More Than Victims: Battered Women, the Syndrome Society, and the Law
University of Chicago Press, 1998 - 322 pages
Battered women syndrome, unheard of several decades ago, is now the subject of heated debate in courtrooms across America. In "More than Victims, " Donald Downs offers a sympathetic and powerful analysis of the injustices behind the logic of battered women syndrome, ultimately revealing how that very logic harms those it is trying to protect.
Battered women syndrome proposes that battered women suffer from "learned helplessness, " a condition affecting the way these women think, feel, and behave. Downs argues that the syndrome's logic denies women their reason and will, reinforcing their victimization. Drawing on extensive research as well as on personal interviews with abused women and professionals in the field, he attempts to distinguish the syndrome from the reality of domestic abuse.
Downs shows that battered women often adopt heroic means of survival, retaining accurate, reasoned perceptions concerning the actions and intentions of their abusers. To portray battered women as lacking reason and will undermines otherwise valid self-defense claims and hurts women more generally. Courts that have relied on battered women syndrome in child custody cases, for example, have often deprived mothers of custody, declaring them incapable of responsible parenting.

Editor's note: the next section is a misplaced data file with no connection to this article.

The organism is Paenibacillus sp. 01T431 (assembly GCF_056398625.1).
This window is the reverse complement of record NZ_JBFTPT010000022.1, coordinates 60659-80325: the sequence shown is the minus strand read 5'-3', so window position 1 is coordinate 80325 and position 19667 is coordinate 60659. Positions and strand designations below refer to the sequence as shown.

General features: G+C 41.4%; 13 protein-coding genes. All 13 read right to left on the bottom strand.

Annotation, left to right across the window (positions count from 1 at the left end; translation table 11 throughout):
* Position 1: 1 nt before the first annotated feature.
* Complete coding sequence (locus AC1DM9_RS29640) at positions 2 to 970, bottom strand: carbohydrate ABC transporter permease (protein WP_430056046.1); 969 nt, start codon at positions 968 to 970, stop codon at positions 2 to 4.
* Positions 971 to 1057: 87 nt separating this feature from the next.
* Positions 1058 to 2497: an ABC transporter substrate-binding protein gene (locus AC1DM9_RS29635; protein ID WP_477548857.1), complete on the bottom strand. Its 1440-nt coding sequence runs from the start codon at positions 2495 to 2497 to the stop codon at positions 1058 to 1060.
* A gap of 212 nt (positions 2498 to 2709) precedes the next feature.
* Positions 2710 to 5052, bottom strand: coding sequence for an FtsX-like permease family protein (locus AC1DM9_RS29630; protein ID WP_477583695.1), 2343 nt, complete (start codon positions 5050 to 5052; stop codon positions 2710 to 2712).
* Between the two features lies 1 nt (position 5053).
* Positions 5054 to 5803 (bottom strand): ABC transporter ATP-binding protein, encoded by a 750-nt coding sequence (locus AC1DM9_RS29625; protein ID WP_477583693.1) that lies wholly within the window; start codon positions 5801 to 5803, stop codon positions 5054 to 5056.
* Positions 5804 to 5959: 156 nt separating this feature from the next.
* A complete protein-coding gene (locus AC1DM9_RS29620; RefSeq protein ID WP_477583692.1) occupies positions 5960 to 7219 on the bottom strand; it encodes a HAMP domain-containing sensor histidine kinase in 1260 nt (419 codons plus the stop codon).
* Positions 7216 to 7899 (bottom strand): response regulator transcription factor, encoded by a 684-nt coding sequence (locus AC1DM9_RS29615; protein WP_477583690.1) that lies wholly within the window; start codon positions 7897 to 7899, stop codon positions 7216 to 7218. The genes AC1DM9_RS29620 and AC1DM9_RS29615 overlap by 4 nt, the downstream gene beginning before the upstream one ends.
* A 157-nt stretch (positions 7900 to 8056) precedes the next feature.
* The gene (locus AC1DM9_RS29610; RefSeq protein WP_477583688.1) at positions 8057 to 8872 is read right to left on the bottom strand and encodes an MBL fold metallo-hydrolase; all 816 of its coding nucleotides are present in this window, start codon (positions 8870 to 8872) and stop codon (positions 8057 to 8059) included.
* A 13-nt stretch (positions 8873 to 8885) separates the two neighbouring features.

Addressing our "syndrome society" more generally, Downs concludes that we can achieve justice without stripping victims of reason and personal responsibility, the very attributes that make citizenship possible. By taking into account specific situations and accurate perceptions of danger rather than psychological incapacity, battered women can find justice without being reduced to victims.
A persuasive account of howconstitutional freedom and individual justice can be threatened by current legal standards, this thorough yet accessible work presents a dramatic rethinking of the criminal justice system.
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The Nature of Domestic Abuse
Theories of Battering Relationships
Positive Aspects BWS and the Narrative of Abuse in Law and Society
Legal Critiques of Battered Woman Syndrome